Snow White and I enjoyed our invitation to Light Up Jeffersonville on Thursday. It was a little cold but the hospitality was warm as I served as MC for the annual event. Remember to shop Spring Street! I had my plate full on Thursday and did not look at the weather at all. It’s cold. Maybe some snow flakes on Saturday.
On This Date in History: Jarbidge, Nevada is in the northwest quandrant of Nevada in a pretty out-of-the way
place along the Idaho border. It had a population of nearly 1200 in 1911 but mining operations ceased in the area by 1932. The town population has dwindled to around 20. While it has people and the post office is still open 5 days a week, it either is or has a ghost town…not sure if the ghosts are counted among the 20 or not. I”m also not certain if it was supposed to be JarbRidge but someone stole the “r”.
Anyway, on December 5, 1916 it was a rather cold and brisk day in Jarbidge, which is not too surprising given its location and its reputation as a town that collects lots of snow. The postmaster grew concerned because the mail stage was 3 hours late. Remember, the automobile had not been around for very long and in difficult terrain, a horse was a much better mode of transportation. So, a search party went out and found the empty stagecoach at 11PM. They also found the driver with a fatal bullet wound. Nearby lay a bloodstained overcoat.
I’m not sure if the detective on the case was Columbo but they certainly seemed to solve the
crime before the closing commercial because authorities went straight to Ben Kuhl who was known thereabouts as a drifter. People in the town knew that Kuhl had been seen in a similar overcoat. In Kuhl’s tent, they found a pistol. Another key piece of evidence was an envelope that was picked up near the coach. The envelope had a bloody palm print. Now, police work was starting to line up with science around that time (Remember Hec Ramsey?) and so they made an impression of Kuhl’s palm print and it was identical to the one found on the envelope. The sherrif also arrested 3 other men known to have run with Kuhl. It’s a long story (here’s a version) but they released one guy and another got off for agreeing to testify against the other two. One of the men was given a life sentence but he only served a little more than 6 years before being paroled. In Kuhl’s case, the jury took but two hours to determine a conviction of murder in the first degree. His sentence was death. He chose a firing squad over a hanging but neither was necessary. After numerous appeals, his sentence was commuted to life. But, he too was paroled, but his trek to freedom took longer as he got out in a little less than 28 years. Ben Kuhl died a year later of tuberculosis.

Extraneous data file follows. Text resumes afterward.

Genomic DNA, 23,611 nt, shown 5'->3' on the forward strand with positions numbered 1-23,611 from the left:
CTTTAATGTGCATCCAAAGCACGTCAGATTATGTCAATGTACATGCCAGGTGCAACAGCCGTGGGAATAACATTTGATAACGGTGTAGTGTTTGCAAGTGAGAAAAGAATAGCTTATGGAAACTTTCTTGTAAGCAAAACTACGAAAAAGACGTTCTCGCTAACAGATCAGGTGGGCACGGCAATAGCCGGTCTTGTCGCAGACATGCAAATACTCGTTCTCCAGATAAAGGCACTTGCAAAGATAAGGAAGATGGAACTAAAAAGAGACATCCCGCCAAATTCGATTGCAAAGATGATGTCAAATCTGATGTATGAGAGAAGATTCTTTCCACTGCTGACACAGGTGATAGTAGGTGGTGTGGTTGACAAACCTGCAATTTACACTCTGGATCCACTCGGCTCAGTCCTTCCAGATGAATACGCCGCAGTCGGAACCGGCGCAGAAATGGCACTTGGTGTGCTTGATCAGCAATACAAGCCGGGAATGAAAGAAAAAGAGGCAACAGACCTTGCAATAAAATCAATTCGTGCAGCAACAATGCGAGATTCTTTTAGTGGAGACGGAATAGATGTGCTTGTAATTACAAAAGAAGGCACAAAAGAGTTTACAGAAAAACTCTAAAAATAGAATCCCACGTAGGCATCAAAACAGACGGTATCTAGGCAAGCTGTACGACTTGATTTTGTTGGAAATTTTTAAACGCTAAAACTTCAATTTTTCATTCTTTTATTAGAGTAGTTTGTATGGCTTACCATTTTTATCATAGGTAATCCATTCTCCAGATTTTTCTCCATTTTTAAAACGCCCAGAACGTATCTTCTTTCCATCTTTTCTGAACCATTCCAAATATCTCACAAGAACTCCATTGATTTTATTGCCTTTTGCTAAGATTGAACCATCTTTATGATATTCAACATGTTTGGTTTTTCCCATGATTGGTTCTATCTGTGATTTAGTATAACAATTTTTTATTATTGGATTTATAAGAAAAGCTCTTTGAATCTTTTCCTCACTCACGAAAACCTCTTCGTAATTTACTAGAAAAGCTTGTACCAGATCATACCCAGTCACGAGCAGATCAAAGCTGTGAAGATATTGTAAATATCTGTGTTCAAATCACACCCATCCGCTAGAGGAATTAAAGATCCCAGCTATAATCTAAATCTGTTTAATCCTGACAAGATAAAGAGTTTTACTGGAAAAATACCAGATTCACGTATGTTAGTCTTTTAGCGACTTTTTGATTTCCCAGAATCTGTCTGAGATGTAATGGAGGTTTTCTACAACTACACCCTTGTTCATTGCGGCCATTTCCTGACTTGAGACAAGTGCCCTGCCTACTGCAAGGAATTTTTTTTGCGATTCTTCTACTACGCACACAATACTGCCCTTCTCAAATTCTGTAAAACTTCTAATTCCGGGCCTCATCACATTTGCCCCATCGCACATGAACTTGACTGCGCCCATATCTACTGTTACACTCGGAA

This marked the first time that a palm print was admitted as evidence in the case. It also marked the last time that a stage coach was ever robbed. The jury bought the latest in technology relating to crime-scene evidence and Kuhl was convicted. But, of the $3000 taken in the robbery, only $182 was recovered. Maybe the ghosts of Jarbidge spent the rest. Or maybe, the guy that they released spent it all. But the man responsible for putting Kuhl behind bars in the first place was also the man who set him free. See, the prosecutor at Kuhl’s trial was a man named Ted Carville….the very same Governor Carville who paroled Kuhl on April 16, 1943.
On a side note, in the trial of the man who only served 6 years, Carville asked the press not to report the trial, in fear that it would taint the jury in Kuhl’s trial. The press obliged. Think that would happen today? Do you think that two men who were convicted of being an accesory to murder would get paroled 6 years and 28 years later?